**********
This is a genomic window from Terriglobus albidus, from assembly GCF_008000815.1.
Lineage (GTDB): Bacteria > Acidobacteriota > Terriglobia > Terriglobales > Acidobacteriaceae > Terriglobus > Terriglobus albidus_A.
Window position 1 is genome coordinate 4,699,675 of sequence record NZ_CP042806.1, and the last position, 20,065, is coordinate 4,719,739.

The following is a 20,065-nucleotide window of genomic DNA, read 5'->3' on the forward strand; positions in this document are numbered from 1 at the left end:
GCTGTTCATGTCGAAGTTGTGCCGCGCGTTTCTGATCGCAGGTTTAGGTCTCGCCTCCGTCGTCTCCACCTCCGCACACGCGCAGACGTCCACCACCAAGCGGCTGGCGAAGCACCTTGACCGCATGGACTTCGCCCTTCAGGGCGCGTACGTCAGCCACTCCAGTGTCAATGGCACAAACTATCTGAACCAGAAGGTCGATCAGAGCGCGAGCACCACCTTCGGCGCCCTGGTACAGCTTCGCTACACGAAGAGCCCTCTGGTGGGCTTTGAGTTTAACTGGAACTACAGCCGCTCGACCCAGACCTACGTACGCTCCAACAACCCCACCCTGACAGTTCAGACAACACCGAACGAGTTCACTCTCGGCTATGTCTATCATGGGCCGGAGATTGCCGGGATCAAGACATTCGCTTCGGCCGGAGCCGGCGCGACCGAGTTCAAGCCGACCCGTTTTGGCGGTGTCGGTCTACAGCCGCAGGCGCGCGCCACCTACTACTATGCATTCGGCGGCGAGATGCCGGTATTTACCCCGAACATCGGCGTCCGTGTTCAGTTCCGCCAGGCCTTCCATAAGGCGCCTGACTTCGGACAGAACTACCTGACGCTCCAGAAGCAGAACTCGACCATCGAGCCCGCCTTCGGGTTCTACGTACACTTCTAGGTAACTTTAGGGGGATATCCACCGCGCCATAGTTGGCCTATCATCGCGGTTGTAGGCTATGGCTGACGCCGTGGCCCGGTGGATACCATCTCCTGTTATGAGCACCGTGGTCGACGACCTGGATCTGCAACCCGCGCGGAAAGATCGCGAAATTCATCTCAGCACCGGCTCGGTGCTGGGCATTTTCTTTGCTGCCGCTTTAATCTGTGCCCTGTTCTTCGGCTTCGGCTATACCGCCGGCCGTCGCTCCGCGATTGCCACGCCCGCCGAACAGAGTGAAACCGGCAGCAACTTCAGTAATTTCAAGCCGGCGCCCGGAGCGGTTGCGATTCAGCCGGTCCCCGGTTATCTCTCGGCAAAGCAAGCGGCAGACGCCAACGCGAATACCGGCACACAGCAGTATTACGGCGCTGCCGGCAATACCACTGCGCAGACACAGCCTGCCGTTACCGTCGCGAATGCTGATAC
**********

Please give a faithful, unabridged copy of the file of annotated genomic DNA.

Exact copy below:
This is a genomic window from Terriglobus albidus, from assembly GCF_008000815.1.
Lineage (GTDB): Bacteria > Acidobacteriota > Terriglobia > Terriglobales > Acidobacteriaceae > Terriglobus > Terriglobus albidus_A.
Window position 1 is genome coordinate 4,699,675 of sequence record NZ_CP042806.1, and the last position, 20,065, is coordinate 4,719,739.

The following is a 20,065-nucleotide window of genomic DNA, read 5'->3' on the forward strand; positions in this document are numbered from 1 at the left end:
GCTGTTCATGTCGAAGTTGTGCCGCGCGTTTCTGATCGCAGGTTTAGGTCTCGCCTCCGTCGTCTCCACCTCCGCACACGCGCAGACGTCCACCACCAAGCGGCTGGCGAAGCACCTTGACCGCATGGACTTCGCCCTTCAGGGCGCGTACGTCAGCCACTCCAGTGTCAATGGCACAAACTATCTGAACCAGAAGGTCGATCAGAGCGCGAGCACCACCTTCGGCGCCCTGGTACAGCTTCGCTACACGAAGAGCCCTCTGGTGGGCTTTGAGTTTAACTGGAACTACAGCCGCTCGACCCAGACCTACGTACGCTCCAACAACCCCACCCTGACAGTTCAGACAACACCGAACGAGTTCACTCTCGGCTATGTCTATCATGGGCCGGAGATTGCCGGGATCAAGACATTCGCTTCGGCCGGAGCCGGCGCGACCGAGTTCAAGCCGACCCGTTTTGGCGGTGTCGGTCTACAGCCGCAGGCGCGCGCCACCTACTACTATGCATTCGGCGGCGAGATGCCGGTATTTACCCCGAACATCGGCGTCCGTGTTCAGTTCCGCCAGGCCTTCCATAAGGCGCCTGACTTCGGACAGAACTACCTGACGCTCCAGAAGCAGAACTCGACCATCGAGCCCGCCTTCGGGTTCTACGTACACTTCTAGGTAACTTTAGGGGGATATCCACCGCGCCATAGTTGGCCTATCATCGCGGTTGTAGGCTATGGCTGACGCCGTGGCCCGGTGGATACCATCTCCTGTTATGAGCACCGTGGTCGACGACCTGGATCTGCAACCCGCGCGGAAAGATCGCGAAATTCATCTCAGCACCGGCTCGGTGCTGGGCATTTTCTTTGCTGCCGCTTTAATCTGTGCCCTGTTCTTCGGCTTCGGCTATACCGCCGGCCGTCGCTCCGCGATTGCCACGCCCGCCGAACAGAGTGAAACCGGCAGCAACTTCAGTAATTTCAAGCCGGCGCCCGGAGCGGTTGCGATTCAGCCGGTCCCCGGTTATCTCTCGGCAAAGCAAGCGGCAGACGCCAACGCGAATACCGGCACACAGCAGTATTACGGCGCTGCCGGCAATACCACTGCGCAGACACAGCCTGCCGTTACCGTCGCGAATGCTGATAC